Çanakkale itself was built as a fortress in 1462 by Mehmed II Fatih, who gave it the name Kale-I Sultaniye, since one of the Sultan’s sons had collaborated in its construction. Sited on a bay at the narrowest point of the strait, it, together with another nearby fort, Kilid Bahr, provided an excellent position for controlling traffic through the Dardanelles. The two forts were quickly called in the travel literature “The Castles”, and a town developed to the north-east, settled by Armenian refugees and Spanish Jews.
From the Renaissance period onwards, after their expulsion from Spain, Jewish refugees settled in Çanakkale and formed a sizeable community which thrived by supplying Mediterranean shipping in the region with provisions and acting as consular agents for many European nations. Down to the late 19th century they retained Spanish as a mother-tongue. Some 1,805 Jews were registered there in 1890, out of a population of 10,862, the rest being Muslims (3,551), Orthodox Greeks (2,577), Armenians (956) and assorted foreigners (2,173).
The western part of the Biga Peninsula where ancient Troy is situated was called Troas. Alexandria Troas, an important settlement of the region, was a free trade port and a rich trade center during Roman times. Later in the 2nd century AD, the region was attacked by Goths from Thrace. During the 7th and 8th centuries, in order to attack Constantinople the Arabs passed the strait a few times and came up to Sestos. At the beginning of the 14th century the Karasids dominated the Anatolian part of the strait. During the first half of that century Demirhan Bey from Karasids attempted to dominate the region. The Ottomans gained control of Gallipoli in 1367.
In 1915, during the First World War, British Empire and France attempted to secure the waterway through the Straits and ultimately capture Constantinople. Known as The Gallipoli Campaign, or the Dardanelles Campaign, in Turkey it is referred to as the Battle of Çanakkale (Turkish: Çanakkale Savaşı), during March 1915 when the Royal Navy failed to force the Dardanelles and suffered severe losses. During a series of operations, HMS Triumph, HMS Ocean, HMS Goliath, HMS Irresistible and the French battleship Bouvet were all sunk. The French submarine Q84 Joule and the Australian submarine AE2 were also destroyed and several other important ships were crippled too. Most of the damage was inflicted by mines, though a German U-Boat and Turkish small craft contributed too.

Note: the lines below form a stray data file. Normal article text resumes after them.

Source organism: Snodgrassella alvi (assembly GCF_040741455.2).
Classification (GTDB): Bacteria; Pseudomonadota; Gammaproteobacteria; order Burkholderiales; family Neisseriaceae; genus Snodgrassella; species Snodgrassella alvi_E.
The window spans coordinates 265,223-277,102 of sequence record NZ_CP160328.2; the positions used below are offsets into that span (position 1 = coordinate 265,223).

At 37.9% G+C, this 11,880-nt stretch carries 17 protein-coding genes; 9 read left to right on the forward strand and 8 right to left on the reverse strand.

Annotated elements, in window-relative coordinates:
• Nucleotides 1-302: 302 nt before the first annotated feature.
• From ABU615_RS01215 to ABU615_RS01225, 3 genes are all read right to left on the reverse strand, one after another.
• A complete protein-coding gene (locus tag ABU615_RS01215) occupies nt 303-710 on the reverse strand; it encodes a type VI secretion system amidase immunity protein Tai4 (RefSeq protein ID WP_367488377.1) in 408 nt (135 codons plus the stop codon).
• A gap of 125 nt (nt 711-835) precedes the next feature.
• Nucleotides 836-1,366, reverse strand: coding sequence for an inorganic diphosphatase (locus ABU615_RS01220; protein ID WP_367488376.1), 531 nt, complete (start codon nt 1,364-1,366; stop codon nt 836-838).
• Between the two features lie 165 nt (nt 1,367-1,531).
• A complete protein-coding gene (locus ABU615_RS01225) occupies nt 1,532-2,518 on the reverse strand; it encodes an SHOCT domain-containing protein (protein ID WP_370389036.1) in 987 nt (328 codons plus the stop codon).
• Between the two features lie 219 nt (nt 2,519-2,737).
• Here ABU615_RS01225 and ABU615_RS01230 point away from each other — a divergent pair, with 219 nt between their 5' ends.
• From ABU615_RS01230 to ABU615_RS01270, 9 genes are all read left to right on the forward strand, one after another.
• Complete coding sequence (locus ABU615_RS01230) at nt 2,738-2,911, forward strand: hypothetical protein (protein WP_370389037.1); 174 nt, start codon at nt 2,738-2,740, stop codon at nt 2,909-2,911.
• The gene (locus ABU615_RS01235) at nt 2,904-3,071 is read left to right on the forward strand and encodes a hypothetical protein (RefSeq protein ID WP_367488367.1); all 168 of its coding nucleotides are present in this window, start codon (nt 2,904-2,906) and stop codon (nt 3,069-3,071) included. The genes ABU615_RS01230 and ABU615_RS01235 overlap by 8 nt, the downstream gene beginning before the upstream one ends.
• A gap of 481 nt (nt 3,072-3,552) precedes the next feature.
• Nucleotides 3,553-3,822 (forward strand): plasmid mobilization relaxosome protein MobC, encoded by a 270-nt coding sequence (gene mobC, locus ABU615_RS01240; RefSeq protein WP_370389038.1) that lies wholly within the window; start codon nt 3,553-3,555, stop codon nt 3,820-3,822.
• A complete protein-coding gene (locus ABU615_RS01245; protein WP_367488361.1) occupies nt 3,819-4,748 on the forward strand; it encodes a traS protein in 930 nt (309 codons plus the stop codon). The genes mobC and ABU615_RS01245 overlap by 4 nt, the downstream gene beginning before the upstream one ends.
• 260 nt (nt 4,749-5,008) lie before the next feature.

As of 1920, the city was estimated to have a population of approximately 22,000. An active port city, it was a stopping point for vessels traveling through the strait, as it had been in the ancient past. It was described as lacking quality accommodations and resources for those passing through by the British who visited the region. Exported goods from the city included wine, hides, pottery, ceramic tiles and grain.
Çanakkale has one airport, which is 3 km from the city centre, serving since 1995. Anadolu Jet, a trademark of Turkish Airlines, and Borajet has flights from Istanbul and Ankara seven days a week.
Sea transportation is vital for the city since it is located on both sides, on Asian and European continents just like Istanbul.
Çanakkale is linked to north, east, and south by well-paved highways numbered E87/E90/D-550 , E90/D200, and E87/D550 respectively. There are buses from Istanbul and Izmir at any time, day or night. It takes five and a half to six hours to get from Istanbul to Çanakkale, and about the same time from Izmir.